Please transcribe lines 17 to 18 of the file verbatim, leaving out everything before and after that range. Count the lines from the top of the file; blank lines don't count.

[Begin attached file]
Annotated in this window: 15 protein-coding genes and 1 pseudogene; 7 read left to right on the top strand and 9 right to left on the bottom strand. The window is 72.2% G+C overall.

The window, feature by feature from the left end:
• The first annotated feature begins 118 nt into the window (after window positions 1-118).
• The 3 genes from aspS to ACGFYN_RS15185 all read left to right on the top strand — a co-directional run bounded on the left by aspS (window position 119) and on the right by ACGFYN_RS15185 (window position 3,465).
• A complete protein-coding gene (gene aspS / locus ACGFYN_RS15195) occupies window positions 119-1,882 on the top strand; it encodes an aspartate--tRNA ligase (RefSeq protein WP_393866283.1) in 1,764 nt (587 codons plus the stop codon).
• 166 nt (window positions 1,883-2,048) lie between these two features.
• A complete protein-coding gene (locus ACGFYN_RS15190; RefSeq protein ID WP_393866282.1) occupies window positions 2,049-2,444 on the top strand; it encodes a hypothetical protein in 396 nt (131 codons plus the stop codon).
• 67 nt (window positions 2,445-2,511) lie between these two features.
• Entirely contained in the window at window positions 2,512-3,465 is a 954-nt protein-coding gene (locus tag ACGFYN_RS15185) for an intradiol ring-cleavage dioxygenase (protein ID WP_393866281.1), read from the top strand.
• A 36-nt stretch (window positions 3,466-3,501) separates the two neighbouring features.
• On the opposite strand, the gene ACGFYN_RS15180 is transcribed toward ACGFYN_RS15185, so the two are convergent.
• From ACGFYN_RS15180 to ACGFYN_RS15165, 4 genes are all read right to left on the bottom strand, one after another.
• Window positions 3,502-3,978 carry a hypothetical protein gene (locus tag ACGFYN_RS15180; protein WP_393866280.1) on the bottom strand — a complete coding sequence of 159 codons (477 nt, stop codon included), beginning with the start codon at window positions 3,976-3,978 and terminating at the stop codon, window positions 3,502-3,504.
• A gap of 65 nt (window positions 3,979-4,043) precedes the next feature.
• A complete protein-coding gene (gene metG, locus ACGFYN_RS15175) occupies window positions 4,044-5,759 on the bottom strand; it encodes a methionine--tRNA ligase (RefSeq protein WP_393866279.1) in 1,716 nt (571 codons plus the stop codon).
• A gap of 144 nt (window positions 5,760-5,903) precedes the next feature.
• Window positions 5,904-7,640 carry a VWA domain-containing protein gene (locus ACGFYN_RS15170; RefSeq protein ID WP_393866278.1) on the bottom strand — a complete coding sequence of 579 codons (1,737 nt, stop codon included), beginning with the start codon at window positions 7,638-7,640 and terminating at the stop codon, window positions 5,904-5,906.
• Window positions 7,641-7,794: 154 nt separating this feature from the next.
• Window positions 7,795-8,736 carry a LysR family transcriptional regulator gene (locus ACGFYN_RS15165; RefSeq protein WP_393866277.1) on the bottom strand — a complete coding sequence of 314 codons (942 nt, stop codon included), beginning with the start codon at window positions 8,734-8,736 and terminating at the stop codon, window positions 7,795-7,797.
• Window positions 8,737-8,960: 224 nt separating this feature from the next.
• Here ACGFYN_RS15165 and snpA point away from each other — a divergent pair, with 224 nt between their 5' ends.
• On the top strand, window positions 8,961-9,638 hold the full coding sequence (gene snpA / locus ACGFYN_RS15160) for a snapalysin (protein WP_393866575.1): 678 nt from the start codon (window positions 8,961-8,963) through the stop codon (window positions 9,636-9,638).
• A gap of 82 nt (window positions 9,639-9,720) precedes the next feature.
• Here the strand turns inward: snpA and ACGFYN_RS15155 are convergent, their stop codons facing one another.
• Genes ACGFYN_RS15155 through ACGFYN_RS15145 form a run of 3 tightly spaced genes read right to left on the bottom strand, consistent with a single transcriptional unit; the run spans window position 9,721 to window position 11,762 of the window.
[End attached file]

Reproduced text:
• Window positions 5,904-7,640 carry a VWA domain-containing protein gene (locus ACGFYN_RS15170; RefSeq protein ID WP_393866278.1) on the bottom strand — a complete coding sequence of 579 codons (1,737 nt, stop codon included), beginning with the start codon at window positions 7,638-7,640 and terminating at the stop codon, window positions 5,904-5,906.
• Window positions 7,641-7,794: 154 nt separating this feature from the next.